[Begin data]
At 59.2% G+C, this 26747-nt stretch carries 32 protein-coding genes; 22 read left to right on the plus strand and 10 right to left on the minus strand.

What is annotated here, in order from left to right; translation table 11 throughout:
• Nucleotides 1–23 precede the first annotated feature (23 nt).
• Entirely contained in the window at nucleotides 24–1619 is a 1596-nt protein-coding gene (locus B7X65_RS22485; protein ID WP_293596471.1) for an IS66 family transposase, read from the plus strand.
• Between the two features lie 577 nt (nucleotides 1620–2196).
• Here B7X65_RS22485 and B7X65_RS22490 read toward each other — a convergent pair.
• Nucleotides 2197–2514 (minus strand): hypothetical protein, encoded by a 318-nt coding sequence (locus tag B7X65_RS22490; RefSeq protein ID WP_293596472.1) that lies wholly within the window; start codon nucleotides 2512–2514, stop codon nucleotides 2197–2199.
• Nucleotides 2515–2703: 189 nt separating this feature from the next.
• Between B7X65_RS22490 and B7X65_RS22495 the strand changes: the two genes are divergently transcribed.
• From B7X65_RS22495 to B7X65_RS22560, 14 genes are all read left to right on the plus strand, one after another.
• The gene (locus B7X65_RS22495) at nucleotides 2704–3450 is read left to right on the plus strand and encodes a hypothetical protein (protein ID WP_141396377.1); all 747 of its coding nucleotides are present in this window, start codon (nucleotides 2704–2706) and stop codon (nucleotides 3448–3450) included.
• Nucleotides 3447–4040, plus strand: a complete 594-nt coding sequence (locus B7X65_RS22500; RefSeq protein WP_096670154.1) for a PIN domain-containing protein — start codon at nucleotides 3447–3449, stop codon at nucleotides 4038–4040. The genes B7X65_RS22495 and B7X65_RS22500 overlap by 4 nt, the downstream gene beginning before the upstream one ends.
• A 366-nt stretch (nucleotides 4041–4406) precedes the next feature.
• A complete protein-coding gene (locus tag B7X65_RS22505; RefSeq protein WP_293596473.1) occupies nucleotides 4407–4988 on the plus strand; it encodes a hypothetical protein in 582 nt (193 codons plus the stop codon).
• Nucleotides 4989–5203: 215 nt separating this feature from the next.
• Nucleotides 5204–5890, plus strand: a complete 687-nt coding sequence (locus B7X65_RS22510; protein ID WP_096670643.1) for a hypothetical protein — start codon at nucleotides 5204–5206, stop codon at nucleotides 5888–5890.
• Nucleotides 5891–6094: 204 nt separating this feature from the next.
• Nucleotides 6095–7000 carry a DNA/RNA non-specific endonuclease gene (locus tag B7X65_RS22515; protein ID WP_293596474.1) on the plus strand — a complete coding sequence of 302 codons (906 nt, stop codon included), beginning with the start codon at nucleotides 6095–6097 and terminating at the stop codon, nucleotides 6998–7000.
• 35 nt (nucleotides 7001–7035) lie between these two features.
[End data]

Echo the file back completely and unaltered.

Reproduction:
At 59.2% G+C, this 26747-nt stretch carries 32 protein-coding genes; 22 read left to right on the plus strand and 10 right to left on the minus strand.

What is annotated here, in order from left to right; translation table 11 throughout:
• Nucleotides 1–23 precede the first annotated feature (23 nt).
• Entirely contained in the window at nucleotides 24–1619 is a 1596-nt protein-coding gene (locus B7X65_RS22485; protein ID WP_293596471.1) for an IS66 family transposase, read from the plus strand.
• Between the two features lie 577 nt (nucleotides 1620–2196).
• Here B7X65_RS22485 and B7X65_RS22490 read toward each other — a convergent pair.
• Nucleotides 2197–2514 (minus strand): hypothetical protein, encoded by a 318-nt coding sequence (locus tag B7X65_RS22490; RefSeq protein ID WP_293596472.1) that lies wholly within the window; start codon nucleotides 2512–2514, stop codon nucleotides 2197–2199.
• Nucleotides 2515–2703: 189 nt separating this feature from the next.
• Between B7X65_RS22490 and B7X65_RS22495 the strand changes: the two genes are divergently transcribed.
• From B7X65_RS22495 to B7X65_RS22560, 14 genes are all read left to right on the plus strand, one after another.
• The gene (locus B7X65_RS22495) at nucleotides 2704–3450 is read left to right on the plus strand and encodes a hypothetical protein (protein ID WP_141396377.1); all 747 of its coding nucleotides are present in this window, start codon (nucleotides 2704–2706) and stop codon (nucleotides 3448–3450) included.
• Nucleotides 3447–4040, plus strand: a complete 594-nt coding sequence (locus B7X65_RS22500; RefSeq protein WP_096670154.1) for a PIN domain-containing protein — start codon at nucleotides 3447–3449, stop codon at nucleotides 4038–4040. The genes B7X65_RS22495 and B7X65_RS22500 overlap by 4 nt, the downstream gene beginning before the upstream one ends.
• A 366-nt stretch (nucleotides 4041–4406) precedes the next feature.
• A complete protein-coding gene (locus tag B7X65_RS22505; RefSeq protein WP_293596473.1) occupies nucleotides 4407–4988 on the plus strand; it encodes a hypothetical protein in 582 nt (193 codons plus the stop codon).
• Nucleotides 4989–5203: 215 nt separating this feature from the next.
• Nucleotides 5204–5890, plus strand: a complete 687-nt coding sequence (locus B7X65_RS22510; protein ID WP_096670643.1) for a hypothetical protein — start codon at nucleotides 5204–5206, stop codon at nucleotides 5888–5890.
• Nucleotides 5891–6094: 204 nt separating this feature from the next.
• Nucleotides 6095–7000 carry a DNA/RNA non-specific endonuclease gene (locus tag B7X65_RS22515; protein ID WP_293596474.1) on the plus strand — a complete coding sequence of 302 codons (906 nt, stop codon included), beginning with the start codon at nucleotides 6095–6097 and terminating at the stop codon, nucleotides 6998–7000.
• 35 nt (nucleotides 7001–7035) lie between these two features.